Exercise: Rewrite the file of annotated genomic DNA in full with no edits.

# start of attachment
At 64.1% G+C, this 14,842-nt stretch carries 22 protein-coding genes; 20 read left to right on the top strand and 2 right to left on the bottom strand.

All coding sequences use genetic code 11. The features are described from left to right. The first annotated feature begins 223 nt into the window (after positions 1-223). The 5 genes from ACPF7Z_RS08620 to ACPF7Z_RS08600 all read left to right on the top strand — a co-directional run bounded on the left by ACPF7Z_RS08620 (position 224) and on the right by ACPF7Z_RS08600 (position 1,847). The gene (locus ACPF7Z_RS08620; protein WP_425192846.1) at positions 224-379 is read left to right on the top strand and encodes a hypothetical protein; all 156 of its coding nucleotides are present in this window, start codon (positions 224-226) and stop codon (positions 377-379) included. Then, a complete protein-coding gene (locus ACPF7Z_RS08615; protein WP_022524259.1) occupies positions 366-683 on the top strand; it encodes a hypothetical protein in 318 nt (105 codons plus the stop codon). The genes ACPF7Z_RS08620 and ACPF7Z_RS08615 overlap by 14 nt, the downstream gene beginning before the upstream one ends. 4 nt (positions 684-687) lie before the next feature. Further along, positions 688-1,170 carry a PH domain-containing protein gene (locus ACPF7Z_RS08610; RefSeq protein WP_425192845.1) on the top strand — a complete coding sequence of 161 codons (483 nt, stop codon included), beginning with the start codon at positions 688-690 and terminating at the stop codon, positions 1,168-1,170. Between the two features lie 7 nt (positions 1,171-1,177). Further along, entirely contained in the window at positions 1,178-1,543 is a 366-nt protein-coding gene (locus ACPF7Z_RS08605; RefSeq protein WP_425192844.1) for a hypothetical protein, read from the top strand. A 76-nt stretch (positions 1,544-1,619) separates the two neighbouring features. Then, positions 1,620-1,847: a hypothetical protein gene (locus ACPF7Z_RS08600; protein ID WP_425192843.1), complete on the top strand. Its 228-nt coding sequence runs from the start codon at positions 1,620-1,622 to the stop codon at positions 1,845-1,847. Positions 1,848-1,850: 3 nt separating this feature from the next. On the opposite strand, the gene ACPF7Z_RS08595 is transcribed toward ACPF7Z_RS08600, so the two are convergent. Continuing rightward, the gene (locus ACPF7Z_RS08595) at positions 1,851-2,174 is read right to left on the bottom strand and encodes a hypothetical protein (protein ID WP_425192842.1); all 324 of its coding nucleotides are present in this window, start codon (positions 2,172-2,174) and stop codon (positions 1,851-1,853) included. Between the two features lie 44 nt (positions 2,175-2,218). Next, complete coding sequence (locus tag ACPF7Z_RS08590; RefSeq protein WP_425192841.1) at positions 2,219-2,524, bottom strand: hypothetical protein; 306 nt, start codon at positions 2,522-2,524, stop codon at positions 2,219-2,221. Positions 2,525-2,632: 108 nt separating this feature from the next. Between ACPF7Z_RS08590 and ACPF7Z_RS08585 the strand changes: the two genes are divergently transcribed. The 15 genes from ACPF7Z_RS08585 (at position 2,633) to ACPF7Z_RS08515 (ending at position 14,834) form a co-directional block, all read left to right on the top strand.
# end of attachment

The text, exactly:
At 64.1% G+C, this 14,842-nt stretch carries 22 protein-coding genes; 20 read left to right on the top strand and 2 right to left on the bottom strand.

All coding sequences use genetic code 11. The features are described from left to right. The first annotated feature begins 223 nt into the window (after positions 1-223). The 5 genes from ACPF7Z_RS08620 to ACPF7Z_RS08600 all read left to right on the top strand — a co-directional run bounded on the left by ACPF7Z_RS08620 (position 224) and on the right by ACPF7Z_RS08600 (position 1,847). The gene (locus ACPF7Z_RS08620; protein WP_425192846.1) at positions 224-379 is read left to right on the top strand and encodes a hypothetical protein; all 156 of its coding nucleotides are present in this window, start codon (positions 224-226) and stop codon (positions 377-379) included. Then, a complete protein-coding gene (locus ACPF7Z_RS08615; protein WP_022524259.1) occupies positions 366-683 on the top strand; it encodes a hypothetical protein in 318 nt (105 codons plus the stop codon). The genes ACPF7Z_RS08620 and ACPF7Z_RS08615 overlap by 14 nt, the downstream gene beginning before the upstream one ends. 4 nt (positions 684-687) lie before the next feature. Further along, positions 688-1,170 carry a PH domain-containing protein gene (locus ACPF7Z_RS08610; RefSeq protein WP_425192845.1) on the top strand — a complete coding sequence of 161 codons (483 nt, stop codon included), beginning with the start codon at positions 688-690 and terminating at the stop codon, positions 1,168-1,170. Between the two features lie 7 nt (positions 1,171-1,177). Further along, entirely contained in the window at positions 1,178-1,543 is a 366-nt protein-coding gene (locus ACPF7Z_RS08605; RefSeq protein WP_425192844.1) for a hypothetical protein, read from the top strand. A 76-nt stretch (positions 1,544-1,619) separates the two neighbouring features. Then, positions 1,620-1,847: a hypothetical protein gene (locus ACPF7Z_RS08600; protein ID WP_425192843.1), complete on the top strand. Its 228-nt coding sequence runs from the start codon at positions 1,620-1,622 to the stop codon at positions 1,845-1,847. Positions 1,848-1,850: 3 nt separating this feature from the next. On the opposite strand, the gene ACPF7Z_RS08595 is transcribed toward ACPF7Z_RS08600, so the two are convergent. Continuing rightward, the gene (locus ACPF7Z_RS08595) at positions 1,851-2,174 is read right to left on the bottom strand and encodes a hypothetical protein (protein ID WP_425192842.1); all 324 of its coding nucleotides are present in this window, start codon (positions 2,172-2,174) and stop codon (positions 1,851-1,853) included. Between the two features lie 44 nt (positions 2,175-2,218). Next, complete coding sequence (locus tag ACPF7Z_RS08590; RefSeq protein WP_425192841.1) at positions 2,219-2,524, bottom strand: hypothetical protein; 306 nt, start codon at positions 2,522-2,524, stop codon at positions 2,219-2,221. Positions 2,525-2,632: 108 nt separating this feature from the next. Between ACPF7Z_RS08590 and ACPF7Z_RS08585 the strand changes: the two genes are divergently transcribed. The 15 genes from ACPF7Z_RS08585 (at position 2,633) to ACPF7Z_RS08515 (ending at position 14,834) form a co-directional block, all read left to right on the top strand.